Hana hasn't put on this kind of armor, for this kind of purpose, in a long time. A very long time — in fact, precisely as long as she recalls. For all that, the memories and the skills they inform are near rather than distant; it's a deft hand that applies eyeliner and color, that draws highlights to sharpen cheekbones and shadows to soften the stern line of her jaw. Not to mention tempering the scar track across her forehead, fading it into comparative insignificance.

She pauses, then, to study her reflection and the impression it evokes. The makeup, the dress beneath it: two-piece, ivory in tone, covering everything it needs to and nothing it doesn't. Not something she'd wear during the day in Ramadi, cosmopolitan though the city may be — but it isn't day, now, and she doesn't intend to remain past tonight. Sensibility is no part of this parting venture, this resurrection of old habits — old mechanisms — that in another context, another lifetime, had long since been laid to rest.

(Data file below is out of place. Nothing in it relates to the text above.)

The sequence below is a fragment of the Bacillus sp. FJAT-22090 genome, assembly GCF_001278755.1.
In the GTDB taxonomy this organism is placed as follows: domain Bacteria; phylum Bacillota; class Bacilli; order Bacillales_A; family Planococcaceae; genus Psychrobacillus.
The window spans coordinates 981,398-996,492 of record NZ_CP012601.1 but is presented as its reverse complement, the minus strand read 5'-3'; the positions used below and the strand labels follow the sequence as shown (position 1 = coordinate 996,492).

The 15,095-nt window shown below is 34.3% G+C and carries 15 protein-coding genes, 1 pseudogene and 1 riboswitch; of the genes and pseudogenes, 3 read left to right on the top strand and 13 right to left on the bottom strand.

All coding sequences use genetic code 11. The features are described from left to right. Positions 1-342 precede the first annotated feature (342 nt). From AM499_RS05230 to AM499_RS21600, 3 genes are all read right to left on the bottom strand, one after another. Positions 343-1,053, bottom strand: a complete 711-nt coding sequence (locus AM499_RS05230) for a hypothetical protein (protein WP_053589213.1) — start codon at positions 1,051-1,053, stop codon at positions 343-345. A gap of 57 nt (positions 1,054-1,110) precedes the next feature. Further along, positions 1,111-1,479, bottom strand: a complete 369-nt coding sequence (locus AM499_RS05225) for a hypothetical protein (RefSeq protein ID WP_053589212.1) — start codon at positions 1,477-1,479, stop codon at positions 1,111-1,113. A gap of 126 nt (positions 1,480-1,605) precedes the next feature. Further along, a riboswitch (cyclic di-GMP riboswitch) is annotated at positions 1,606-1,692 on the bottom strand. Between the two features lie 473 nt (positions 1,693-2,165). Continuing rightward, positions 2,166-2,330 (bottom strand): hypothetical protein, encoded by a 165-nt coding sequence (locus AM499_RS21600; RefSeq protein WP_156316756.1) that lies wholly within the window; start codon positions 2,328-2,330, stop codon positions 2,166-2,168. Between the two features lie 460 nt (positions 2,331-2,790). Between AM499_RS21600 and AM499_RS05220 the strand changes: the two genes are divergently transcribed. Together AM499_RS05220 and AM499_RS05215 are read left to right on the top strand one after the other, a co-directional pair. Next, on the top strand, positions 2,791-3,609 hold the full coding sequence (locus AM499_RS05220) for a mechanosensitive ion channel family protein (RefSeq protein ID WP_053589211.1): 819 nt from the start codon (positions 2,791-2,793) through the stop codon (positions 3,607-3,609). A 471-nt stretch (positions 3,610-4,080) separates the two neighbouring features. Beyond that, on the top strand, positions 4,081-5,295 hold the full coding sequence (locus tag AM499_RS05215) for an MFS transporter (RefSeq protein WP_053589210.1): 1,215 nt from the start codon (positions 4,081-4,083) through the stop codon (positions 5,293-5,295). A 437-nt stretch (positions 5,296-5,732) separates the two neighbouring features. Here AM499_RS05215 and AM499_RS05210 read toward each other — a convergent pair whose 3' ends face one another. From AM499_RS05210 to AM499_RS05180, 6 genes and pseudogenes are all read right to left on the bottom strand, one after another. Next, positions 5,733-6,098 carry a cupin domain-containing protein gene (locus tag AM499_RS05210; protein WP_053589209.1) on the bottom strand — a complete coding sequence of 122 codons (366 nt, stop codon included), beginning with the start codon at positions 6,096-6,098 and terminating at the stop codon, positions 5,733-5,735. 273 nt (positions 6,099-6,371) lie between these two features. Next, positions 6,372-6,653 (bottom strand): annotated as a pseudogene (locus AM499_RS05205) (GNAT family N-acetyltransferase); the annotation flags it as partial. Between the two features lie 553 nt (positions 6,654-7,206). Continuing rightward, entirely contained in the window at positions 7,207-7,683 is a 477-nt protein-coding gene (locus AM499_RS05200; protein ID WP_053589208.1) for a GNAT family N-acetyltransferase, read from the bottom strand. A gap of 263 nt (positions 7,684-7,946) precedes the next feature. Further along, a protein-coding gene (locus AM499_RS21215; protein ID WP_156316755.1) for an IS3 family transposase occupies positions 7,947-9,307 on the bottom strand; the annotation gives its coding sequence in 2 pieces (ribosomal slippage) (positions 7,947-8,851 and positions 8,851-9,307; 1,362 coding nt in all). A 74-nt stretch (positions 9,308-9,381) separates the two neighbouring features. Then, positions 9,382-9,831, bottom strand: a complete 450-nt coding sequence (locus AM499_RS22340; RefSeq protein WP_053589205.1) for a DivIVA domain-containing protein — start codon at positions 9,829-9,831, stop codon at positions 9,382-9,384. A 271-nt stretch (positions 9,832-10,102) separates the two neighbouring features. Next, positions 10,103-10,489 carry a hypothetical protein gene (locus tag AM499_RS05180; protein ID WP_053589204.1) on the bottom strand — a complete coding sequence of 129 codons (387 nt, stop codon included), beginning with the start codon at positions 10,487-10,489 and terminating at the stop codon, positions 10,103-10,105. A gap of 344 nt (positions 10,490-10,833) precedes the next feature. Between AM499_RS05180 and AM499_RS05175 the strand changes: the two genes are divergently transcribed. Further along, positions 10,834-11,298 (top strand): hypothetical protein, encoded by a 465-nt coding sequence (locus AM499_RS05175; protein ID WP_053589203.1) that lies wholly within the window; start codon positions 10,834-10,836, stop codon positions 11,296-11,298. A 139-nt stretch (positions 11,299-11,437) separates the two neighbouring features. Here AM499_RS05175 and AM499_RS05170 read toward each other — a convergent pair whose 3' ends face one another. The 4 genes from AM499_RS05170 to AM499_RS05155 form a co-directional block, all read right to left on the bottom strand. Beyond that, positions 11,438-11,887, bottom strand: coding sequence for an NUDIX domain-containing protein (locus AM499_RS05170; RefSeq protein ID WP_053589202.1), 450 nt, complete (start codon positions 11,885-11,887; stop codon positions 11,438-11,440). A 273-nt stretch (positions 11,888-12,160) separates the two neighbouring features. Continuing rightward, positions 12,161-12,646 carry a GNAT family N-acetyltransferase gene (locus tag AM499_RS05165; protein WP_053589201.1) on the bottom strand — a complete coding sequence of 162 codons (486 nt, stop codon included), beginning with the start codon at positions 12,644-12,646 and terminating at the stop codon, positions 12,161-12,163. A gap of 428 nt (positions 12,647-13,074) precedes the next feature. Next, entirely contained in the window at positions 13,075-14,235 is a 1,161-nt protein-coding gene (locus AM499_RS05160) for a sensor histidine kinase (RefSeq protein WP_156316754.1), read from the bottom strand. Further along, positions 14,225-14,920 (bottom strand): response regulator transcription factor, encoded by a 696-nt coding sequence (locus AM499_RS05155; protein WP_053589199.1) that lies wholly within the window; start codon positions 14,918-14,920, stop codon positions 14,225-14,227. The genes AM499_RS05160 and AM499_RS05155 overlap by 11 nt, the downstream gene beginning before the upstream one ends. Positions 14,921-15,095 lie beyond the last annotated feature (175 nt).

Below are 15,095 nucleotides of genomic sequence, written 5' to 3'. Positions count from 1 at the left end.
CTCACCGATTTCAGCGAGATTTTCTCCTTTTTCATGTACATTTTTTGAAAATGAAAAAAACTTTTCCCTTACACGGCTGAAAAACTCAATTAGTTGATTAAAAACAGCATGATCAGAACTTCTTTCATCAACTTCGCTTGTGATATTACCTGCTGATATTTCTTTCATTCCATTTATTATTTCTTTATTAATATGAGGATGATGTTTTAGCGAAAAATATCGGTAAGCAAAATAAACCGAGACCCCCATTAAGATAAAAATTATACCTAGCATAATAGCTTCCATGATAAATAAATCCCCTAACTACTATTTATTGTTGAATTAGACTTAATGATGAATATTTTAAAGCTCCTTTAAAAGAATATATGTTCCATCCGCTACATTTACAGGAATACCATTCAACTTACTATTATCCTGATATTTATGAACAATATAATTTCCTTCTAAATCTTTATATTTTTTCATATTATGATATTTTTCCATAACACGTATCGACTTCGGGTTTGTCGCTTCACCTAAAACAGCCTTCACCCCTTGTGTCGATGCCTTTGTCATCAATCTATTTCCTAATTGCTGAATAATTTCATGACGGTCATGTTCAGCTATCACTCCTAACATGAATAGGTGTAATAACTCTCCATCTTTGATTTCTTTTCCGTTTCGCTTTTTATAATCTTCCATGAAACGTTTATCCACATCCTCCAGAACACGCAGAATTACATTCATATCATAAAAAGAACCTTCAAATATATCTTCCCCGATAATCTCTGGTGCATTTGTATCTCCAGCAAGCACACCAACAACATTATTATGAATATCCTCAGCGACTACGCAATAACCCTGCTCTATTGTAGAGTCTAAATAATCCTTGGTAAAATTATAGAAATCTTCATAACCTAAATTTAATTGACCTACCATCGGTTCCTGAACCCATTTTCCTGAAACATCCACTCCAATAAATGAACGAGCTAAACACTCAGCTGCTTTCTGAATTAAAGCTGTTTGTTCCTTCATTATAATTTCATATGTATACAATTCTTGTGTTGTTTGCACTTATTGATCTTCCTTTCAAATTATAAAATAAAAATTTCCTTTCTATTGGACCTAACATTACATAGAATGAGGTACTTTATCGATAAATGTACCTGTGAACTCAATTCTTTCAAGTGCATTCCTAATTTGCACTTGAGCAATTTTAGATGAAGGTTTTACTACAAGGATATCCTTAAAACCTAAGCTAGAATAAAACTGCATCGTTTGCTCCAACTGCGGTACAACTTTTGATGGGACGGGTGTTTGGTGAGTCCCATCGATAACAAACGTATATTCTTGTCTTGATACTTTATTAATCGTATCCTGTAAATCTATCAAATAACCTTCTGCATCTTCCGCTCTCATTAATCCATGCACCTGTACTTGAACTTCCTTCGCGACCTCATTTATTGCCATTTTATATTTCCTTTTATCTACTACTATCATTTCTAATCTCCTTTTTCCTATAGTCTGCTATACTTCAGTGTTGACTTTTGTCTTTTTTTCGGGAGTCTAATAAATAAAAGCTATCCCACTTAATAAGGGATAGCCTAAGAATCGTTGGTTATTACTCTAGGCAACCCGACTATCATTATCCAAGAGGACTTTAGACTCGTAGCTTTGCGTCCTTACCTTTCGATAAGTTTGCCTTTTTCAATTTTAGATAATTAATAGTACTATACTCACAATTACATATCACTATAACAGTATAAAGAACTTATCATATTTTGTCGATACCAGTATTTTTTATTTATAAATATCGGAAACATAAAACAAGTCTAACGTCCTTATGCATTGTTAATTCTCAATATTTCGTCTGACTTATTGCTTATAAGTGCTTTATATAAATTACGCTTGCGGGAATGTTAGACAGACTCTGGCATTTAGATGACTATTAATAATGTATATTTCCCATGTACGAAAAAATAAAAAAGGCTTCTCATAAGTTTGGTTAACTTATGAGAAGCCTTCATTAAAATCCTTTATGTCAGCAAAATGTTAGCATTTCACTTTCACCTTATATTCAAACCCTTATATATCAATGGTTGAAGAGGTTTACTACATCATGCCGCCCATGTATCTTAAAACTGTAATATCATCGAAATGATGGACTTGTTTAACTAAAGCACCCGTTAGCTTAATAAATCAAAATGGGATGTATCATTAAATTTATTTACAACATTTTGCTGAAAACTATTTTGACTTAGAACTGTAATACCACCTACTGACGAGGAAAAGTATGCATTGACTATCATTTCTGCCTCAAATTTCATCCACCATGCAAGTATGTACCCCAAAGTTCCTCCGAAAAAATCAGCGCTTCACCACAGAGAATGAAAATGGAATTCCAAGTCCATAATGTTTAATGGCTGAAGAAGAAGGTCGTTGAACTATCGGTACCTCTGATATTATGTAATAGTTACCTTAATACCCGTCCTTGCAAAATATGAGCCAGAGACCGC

The impression that looks back at her from within the mirror is deemed satisfactory enough, suitable enough for the persona Hana intends to wear. Setting the makeup aside, she takes up other finishing touches: the earrings that are delicate falls of copper chain, the copper flower strung on monofilament such that it will appear to float in the hollow of her throat.

She's in the process of securing the first earring when the message hits her subconscious filters.

To: @Wireless
So, I don't know if you'll get this. If you're still out there, or if you want to talk. I went up to Rochester today, picking up some stuff I forgot there. Ran into Scott, he helped me fix my bike. I don't think many of the Hounds come up that way for long anymore, he's like a Lighthouse keeper, though.
I thought about you a lot. Drove down to the cemetery where we had that ceremony for your mother. I haven't seen you or Noa in so long and I'm not even sure I found the right space. The whole place looks different in the summer.